When Life Doesn’t Match Your Dreams By Jill Eileen Smith

Day 1 of 7 • This day’s reading

Devotional

Day One


What I Did Was Unforgivable


Psalm 13:1–2




Some things we do in life seem unforgivable. The details of our hurts don’t matter so much as the fact that we have them. We blow it. We live with guilt and shame and become tangled in crippling bitterness and an unwillingness to accept God’s forgiveness of us. And we wonder if life will ever look different, be better. 


After Eve disobeyed God (Genesis 3-4) she didn’t get a do-over. Eve’s choice to listen to the serpent caused a seismic shift to cross all lines of humanity. Her relationship with Adam broke. Their son Cain killed his brother Abel. But God didn’t abandon her or Adam or their family or the generations that have come from the mother of all the living. 


She couldn’t undo her actions or fix something only God could fix, but she was God’s child. He didn’t leave her without hope. He loved her and made a way for her to be in communion with Him again. He even made her a promise of a Savior yet to come. Jesus mended what she could not so we could be free of our own guilt and all that separates us from people and from God.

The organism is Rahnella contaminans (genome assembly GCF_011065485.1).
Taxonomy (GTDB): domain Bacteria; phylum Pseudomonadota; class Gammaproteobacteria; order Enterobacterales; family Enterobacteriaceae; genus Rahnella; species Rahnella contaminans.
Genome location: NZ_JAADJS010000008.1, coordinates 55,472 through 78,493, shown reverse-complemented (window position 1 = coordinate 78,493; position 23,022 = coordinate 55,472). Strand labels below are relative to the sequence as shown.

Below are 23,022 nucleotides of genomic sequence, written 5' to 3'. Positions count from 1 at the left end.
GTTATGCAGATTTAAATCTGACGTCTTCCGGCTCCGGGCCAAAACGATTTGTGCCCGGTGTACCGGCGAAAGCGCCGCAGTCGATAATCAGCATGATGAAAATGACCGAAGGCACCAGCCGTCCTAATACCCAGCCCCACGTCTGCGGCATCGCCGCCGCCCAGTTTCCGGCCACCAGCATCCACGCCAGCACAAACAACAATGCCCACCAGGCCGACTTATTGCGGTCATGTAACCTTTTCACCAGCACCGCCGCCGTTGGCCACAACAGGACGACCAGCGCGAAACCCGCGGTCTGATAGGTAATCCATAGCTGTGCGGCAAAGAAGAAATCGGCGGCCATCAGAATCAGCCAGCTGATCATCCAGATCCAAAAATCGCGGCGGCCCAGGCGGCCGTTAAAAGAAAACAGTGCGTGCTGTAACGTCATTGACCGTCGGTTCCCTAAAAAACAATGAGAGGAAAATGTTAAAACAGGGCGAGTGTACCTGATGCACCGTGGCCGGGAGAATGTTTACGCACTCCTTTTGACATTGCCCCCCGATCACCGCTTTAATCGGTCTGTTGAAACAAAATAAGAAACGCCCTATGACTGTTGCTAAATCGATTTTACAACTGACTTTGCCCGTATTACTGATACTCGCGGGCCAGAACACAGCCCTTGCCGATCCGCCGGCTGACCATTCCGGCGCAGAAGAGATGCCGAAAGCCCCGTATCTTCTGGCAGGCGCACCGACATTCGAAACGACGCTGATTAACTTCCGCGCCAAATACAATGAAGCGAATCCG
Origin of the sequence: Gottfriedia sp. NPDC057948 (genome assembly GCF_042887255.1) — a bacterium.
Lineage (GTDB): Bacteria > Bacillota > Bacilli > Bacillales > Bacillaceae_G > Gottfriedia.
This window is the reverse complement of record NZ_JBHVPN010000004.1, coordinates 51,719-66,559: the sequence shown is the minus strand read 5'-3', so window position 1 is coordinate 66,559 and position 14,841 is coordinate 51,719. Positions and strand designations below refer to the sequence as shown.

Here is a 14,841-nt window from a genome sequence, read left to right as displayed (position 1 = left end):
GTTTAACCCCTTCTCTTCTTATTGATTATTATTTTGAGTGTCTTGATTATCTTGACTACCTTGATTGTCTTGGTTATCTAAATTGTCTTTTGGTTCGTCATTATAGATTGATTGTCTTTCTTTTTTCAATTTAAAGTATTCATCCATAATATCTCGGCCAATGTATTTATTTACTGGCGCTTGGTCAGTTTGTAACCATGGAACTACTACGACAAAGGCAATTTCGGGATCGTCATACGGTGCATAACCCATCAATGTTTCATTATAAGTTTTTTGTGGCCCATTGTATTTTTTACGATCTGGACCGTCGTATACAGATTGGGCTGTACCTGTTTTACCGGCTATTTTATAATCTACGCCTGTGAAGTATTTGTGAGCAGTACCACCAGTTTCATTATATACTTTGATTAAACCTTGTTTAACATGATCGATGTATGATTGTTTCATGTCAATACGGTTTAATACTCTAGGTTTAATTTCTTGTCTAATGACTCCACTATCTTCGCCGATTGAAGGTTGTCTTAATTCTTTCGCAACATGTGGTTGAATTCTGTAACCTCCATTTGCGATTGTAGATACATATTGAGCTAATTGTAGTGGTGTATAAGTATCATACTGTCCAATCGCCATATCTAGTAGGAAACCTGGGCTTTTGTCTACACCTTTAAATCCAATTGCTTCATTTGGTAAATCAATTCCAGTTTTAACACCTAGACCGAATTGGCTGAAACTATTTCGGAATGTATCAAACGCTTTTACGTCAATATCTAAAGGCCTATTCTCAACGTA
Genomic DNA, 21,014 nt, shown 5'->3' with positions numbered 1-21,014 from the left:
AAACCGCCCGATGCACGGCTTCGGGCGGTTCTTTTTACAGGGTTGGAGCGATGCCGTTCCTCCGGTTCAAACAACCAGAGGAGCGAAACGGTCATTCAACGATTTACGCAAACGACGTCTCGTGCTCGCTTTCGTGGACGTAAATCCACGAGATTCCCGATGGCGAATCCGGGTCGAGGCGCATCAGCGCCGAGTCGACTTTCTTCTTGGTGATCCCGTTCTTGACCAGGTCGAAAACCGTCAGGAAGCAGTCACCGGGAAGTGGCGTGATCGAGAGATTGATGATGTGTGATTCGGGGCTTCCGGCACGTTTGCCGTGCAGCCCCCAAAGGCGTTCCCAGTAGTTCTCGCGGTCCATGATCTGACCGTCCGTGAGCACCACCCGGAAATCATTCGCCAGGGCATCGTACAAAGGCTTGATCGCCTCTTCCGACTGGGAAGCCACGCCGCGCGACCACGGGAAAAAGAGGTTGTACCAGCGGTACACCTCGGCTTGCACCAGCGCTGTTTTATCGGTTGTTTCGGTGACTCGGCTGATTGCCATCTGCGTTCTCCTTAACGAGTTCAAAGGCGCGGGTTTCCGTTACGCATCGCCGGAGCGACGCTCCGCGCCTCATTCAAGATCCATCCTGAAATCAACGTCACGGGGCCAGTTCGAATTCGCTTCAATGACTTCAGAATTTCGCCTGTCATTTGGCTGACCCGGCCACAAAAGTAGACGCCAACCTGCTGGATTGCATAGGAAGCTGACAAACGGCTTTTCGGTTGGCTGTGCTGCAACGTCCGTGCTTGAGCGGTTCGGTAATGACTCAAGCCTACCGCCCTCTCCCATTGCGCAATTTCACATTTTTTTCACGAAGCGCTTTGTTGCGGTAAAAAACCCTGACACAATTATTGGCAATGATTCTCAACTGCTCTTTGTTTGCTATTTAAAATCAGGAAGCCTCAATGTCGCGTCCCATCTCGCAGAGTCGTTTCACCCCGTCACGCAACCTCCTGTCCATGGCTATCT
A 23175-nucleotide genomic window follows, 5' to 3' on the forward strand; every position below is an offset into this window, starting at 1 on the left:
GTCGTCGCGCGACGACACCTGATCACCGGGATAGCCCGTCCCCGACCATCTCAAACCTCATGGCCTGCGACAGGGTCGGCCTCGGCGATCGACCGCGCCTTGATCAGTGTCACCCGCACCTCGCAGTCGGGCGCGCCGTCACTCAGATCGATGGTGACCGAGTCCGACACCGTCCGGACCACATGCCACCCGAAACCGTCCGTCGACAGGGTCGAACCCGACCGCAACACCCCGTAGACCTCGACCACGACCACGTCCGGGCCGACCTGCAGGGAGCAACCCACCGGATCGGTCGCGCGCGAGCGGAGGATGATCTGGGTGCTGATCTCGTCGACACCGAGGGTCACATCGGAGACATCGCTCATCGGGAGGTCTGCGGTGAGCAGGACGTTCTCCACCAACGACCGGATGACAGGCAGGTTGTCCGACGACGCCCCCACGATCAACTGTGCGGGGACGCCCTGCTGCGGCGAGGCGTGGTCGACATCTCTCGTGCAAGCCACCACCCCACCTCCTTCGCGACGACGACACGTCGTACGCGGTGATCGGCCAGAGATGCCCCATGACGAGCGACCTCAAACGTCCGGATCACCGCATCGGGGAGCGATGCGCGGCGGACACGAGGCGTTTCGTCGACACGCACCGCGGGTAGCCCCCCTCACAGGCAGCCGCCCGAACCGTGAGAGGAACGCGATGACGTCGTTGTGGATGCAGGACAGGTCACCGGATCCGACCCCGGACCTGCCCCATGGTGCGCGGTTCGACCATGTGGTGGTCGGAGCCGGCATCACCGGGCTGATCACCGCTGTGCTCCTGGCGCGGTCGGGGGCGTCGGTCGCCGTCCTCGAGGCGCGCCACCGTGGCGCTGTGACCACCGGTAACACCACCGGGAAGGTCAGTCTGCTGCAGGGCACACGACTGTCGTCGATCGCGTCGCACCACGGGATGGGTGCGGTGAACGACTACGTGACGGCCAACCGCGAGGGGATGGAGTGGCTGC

When life hits us so hard we want to hide, or go into overdrive and work ourselves into constant denial, or fall into a habit of escape or a pit of depression—which are all really symptoms of the same feelings—we need to know we can’t change anything. But God can.


Eve had to eventually realize that she couldn’t go back. She couldn’t restore Abel’s life. But Cain, who had killed him, could be forgiven. We can all be forgiven if we but ask.


When we wrestle with guilt or hurt in a big way, we have to let the outcome be God’s. Sometimes we learn that lesson the hard way, but in the end, even hard lessons can lead to a place of trust. When life doesn’t go the way we’d planned because of our own foolish or selfish choices, we can stop fearing the future and trust that God still knows how to work things for our good. When faced with the “can’t go backs,” we can allow a loving Father to lead us forward into freedom with something far better than we could imagine.




Are you afraid to trust God to fix what you can’t? If so, why?